Next time you’re swimming in the ocean, consider this: part of the water is older than the sun.
So concludes a team of scientists who ran computer models comparing the ratios of hydrogen isotopes over time. Taking into account new insights that the solar nebula had less ionizing radiation than previously thought, the models show that at least some of the water found in the ocean, as well as in comets, meteorites and on the moon, predate the sun’s birth. Read more
"If you think that this is all there is, that our world sits in magnificent isolation. Then you’re wrong" - Brian Cox
Half of Earth’s water formed before the sun was born
Water may be more widespread in planetary systems than previously thought. A team of researchers studying the origin of the water in our solar system has concluded that up to half of it formed before the sun itself was born—that is, in the cloud of dust and gas that was the progenitor of our solar system. If water can form in abundance in such clouds, then it may be found everywhere.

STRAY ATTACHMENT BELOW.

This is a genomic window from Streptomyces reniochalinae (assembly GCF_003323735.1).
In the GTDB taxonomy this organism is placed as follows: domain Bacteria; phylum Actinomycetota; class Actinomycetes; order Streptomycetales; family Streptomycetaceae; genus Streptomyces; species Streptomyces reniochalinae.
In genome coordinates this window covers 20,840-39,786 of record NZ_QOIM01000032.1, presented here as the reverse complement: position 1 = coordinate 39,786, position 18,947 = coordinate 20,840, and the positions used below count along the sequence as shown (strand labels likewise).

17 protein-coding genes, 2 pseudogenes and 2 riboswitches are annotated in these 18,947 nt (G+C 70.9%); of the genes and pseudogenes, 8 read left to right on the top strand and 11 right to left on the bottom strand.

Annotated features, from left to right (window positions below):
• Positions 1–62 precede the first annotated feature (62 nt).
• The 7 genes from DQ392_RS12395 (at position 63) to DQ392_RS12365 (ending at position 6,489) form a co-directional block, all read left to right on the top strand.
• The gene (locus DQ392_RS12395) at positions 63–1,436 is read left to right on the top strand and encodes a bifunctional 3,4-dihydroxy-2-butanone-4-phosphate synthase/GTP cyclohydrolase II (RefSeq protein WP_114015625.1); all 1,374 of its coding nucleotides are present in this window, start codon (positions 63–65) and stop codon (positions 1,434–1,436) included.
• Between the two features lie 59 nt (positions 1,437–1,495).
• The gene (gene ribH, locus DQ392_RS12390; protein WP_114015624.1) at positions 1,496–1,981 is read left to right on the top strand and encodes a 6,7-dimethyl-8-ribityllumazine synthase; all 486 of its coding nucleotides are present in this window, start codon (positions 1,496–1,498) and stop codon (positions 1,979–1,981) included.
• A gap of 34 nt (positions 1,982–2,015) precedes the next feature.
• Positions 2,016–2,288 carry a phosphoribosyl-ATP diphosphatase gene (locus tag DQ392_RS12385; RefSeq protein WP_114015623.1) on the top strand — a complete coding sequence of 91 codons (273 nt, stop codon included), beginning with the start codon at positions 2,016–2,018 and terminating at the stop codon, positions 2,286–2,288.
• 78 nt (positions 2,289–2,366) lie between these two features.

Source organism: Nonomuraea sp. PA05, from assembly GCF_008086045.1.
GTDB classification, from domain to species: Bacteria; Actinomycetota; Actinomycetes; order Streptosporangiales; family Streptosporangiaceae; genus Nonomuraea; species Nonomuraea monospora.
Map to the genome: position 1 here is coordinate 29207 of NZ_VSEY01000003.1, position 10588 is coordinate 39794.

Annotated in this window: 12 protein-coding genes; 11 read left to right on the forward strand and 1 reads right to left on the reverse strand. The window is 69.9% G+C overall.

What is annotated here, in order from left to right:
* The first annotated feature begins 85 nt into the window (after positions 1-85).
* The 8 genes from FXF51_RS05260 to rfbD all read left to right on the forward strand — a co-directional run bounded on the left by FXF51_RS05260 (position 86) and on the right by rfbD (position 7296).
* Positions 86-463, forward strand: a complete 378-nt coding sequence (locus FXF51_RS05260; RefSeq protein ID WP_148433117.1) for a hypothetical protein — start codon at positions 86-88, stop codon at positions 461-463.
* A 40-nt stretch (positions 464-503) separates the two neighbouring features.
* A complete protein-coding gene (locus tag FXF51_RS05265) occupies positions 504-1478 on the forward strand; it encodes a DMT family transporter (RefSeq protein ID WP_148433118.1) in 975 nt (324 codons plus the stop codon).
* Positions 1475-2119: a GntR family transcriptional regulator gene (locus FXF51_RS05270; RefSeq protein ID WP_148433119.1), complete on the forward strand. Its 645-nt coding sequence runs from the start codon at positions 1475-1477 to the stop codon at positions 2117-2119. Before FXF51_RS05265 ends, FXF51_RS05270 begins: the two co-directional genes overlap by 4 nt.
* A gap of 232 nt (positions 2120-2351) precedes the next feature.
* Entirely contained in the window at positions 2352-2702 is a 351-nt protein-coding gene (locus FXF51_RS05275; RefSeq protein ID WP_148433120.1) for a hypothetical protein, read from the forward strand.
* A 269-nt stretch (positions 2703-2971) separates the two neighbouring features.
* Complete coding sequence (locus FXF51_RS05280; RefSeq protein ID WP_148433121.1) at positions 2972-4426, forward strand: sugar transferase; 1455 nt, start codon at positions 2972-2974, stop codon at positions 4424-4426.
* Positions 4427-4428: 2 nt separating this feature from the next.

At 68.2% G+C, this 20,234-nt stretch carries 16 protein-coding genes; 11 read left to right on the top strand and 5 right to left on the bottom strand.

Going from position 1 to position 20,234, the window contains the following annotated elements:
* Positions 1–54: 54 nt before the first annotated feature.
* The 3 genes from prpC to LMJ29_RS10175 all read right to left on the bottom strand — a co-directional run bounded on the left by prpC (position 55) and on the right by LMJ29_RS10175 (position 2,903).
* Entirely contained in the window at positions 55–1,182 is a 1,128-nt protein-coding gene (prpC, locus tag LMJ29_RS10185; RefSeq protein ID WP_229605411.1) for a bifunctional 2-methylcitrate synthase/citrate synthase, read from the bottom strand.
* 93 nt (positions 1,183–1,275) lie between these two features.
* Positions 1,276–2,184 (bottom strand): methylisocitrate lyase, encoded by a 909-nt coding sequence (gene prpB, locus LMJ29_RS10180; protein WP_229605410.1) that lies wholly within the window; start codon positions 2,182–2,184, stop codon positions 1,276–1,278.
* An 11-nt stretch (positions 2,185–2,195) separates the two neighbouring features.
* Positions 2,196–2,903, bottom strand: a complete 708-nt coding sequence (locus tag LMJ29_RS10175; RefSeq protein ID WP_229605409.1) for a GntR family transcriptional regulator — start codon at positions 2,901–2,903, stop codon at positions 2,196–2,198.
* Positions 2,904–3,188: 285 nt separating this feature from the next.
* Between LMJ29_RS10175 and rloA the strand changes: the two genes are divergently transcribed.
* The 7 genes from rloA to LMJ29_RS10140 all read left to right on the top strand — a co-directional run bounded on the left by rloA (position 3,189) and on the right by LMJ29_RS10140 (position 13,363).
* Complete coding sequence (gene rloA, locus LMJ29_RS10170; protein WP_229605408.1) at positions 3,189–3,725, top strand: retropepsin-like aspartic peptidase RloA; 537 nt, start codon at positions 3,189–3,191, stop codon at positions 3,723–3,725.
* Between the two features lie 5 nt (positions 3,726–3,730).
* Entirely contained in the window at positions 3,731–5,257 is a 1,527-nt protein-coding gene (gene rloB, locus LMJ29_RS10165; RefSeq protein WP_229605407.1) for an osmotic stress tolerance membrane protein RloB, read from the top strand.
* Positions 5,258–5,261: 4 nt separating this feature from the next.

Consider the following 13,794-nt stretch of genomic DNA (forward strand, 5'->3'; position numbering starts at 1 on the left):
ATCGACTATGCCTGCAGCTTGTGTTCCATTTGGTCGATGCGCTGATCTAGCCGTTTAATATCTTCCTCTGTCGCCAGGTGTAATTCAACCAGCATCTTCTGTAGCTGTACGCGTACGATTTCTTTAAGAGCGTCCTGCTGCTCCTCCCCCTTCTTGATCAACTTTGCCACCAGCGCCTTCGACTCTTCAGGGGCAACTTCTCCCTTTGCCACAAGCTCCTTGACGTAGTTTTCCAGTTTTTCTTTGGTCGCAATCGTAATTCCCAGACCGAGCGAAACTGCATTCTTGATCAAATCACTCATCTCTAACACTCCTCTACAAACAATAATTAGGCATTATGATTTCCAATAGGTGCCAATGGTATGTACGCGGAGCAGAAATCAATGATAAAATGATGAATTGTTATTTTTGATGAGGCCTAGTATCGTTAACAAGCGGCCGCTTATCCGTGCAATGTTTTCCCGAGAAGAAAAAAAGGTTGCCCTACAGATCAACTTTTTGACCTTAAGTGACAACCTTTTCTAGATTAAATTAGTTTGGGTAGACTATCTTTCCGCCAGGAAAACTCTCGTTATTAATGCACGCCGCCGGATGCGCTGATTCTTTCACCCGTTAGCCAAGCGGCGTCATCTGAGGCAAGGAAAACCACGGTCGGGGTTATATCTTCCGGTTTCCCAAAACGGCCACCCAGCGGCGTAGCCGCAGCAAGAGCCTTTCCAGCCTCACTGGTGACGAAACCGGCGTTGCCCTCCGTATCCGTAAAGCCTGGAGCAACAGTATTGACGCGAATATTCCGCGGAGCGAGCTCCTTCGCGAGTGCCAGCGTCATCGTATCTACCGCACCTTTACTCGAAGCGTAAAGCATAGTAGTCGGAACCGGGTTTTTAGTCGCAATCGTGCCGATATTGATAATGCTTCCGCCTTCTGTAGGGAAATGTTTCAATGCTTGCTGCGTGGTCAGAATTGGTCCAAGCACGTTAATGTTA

To believe in a universe as young as six or seven thousand years old is to extinguish the light from most of the galaxy. Not to mention, the light from all the hundred billion other galaxies in the observable universe. (Cosmos: A SpaceTime Odyssey)
"New reprocessed. This time the sum total of Narrow Band + RGB + Luminance Halfa shots, treated with stars."
The Pelican Nebula is an H II region associated with the North America Nebula in the constellation Cygnus. The gaseous contortions of this emission nebula bear a resemblance to a pelican, giving rise to its name. [**]